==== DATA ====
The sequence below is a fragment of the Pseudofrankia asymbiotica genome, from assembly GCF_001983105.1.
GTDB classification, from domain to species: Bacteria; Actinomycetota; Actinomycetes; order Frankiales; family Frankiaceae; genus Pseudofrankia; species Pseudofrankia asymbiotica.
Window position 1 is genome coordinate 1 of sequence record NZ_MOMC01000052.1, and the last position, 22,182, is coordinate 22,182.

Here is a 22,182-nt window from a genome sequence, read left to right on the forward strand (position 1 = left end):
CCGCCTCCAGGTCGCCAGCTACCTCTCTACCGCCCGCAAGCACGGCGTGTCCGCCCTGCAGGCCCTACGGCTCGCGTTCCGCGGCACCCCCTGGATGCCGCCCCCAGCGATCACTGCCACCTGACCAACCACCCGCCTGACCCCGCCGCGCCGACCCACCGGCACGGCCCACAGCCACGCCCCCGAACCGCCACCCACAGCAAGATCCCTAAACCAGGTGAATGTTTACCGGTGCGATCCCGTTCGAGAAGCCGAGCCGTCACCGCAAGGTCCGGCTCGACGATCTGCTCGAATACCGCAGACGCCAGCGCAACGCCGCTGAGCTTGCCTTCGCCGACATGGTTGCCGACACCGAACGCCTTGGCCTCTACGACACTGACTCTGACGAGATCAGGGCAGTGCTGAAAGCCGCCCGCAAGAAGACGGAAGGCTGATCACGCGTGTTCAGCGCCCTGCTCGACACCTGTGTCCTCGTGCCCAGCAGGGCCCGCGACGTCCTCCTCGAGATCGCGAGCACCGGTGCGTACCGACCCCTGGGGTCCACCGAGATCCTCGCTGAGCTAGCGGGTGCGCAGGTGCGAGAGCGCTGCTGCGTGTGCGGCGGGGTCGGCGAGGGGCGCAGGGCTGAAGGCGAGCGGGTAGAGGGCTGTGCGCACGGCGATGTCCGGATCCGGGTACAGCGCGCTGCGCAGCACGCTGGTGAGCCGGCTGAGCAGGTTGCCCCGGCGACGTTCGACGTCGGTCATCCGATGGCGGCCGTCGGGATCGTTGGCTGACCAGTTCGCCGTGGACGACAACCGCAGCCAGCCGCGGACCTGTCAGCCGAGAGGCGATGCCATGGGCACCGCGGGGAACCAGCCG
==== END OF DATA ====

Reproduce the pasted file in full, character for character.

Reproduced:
The sequence below is a fragment of the Pseudofrankia asymbiotica genome, from assembly GCF_001983105.1.
GTDB classification, from domain to species: Bacteria; Actinomycetota; Actinomycetes; order Frankiales; family Frankiaceae; genus Pseudofrankia; species Pseudofrankia asymbiotica.
Window position 1 is genome coordinate 1 of sequence record NZ_MOMC01000052.1, and the last position, 22,182, is coordinate 22,182.

Here is a 22,182-nt window from a genome sequence, read left to right on the forward strand (position 1 = left end):
CCGCCTCCAGGTCGCCAGCTACCTCTCTACCGCCCGCAAGCACGGCGTGTCCGCCCTGCAGGCCCTACGGCTCGCGTTCCGCGGCACCCCCTGGATGCCGCCCCCAGCGATCACTGCCACCTGACCAACCACCCGCCTGACCCCGCCGCGCCGACCCACCGGCACGGCCCACAGCCACGCCCCCGAACCGCCACCCACAGCAAGATCCCTAAACCAGGTGAATGTTTACCGGTGCGATCCCGTTCGAGAAGCCGAGCCGTCACCGCAAGGTCCGGCTCGACGATCTGCTCGAATACCGCAGACGCCAGCGCAACGCCGCTGAGCTTGCCTTCGCCGACATGGTTGCCGACACCGAACGCCTTGGCCTCTACGACACTGACTCTGACGAGATCAGGGCAGTGCTGAAAGCCGCCCGCAAGAAGACGGAAGGCTGATCACGCGTGTTCAGCGCCCTGCTCGACACCTGTGTCCTCGTGCCCAGCAGGGCCCGCGACGTCCTCCTCGAGATCGCGAGCACCGGTGCGTACCGACCCCTGGGGTCCACCGAGATCCTCGCTGAGCTAGCGGGTGCGCAGGTGCGAGAGCGCTGCTGCGTGTGCGGCGGGGTCGGCGAGGGGCGCAGGGCTGAAGGCGAGCGGGTAGAGGGCTGTGCGCACGGCGATGTCCGGATCCGGGTACAGCGCGCTGCGCAGCACGCTGGTGAGCCGGCTGAGCAGGTTGCCCCGGCGACGTTCGACGTCGGTCATCCGATGGCGGCCGTCGGGATCGTTGGCTGACCAGTTCGCCGTGGACGACAACCGCAGCCAGCCGCGGACCTGTCAGCCGAGAGGCGATGCCATGGGCACCGCGGGGAACCAGCCG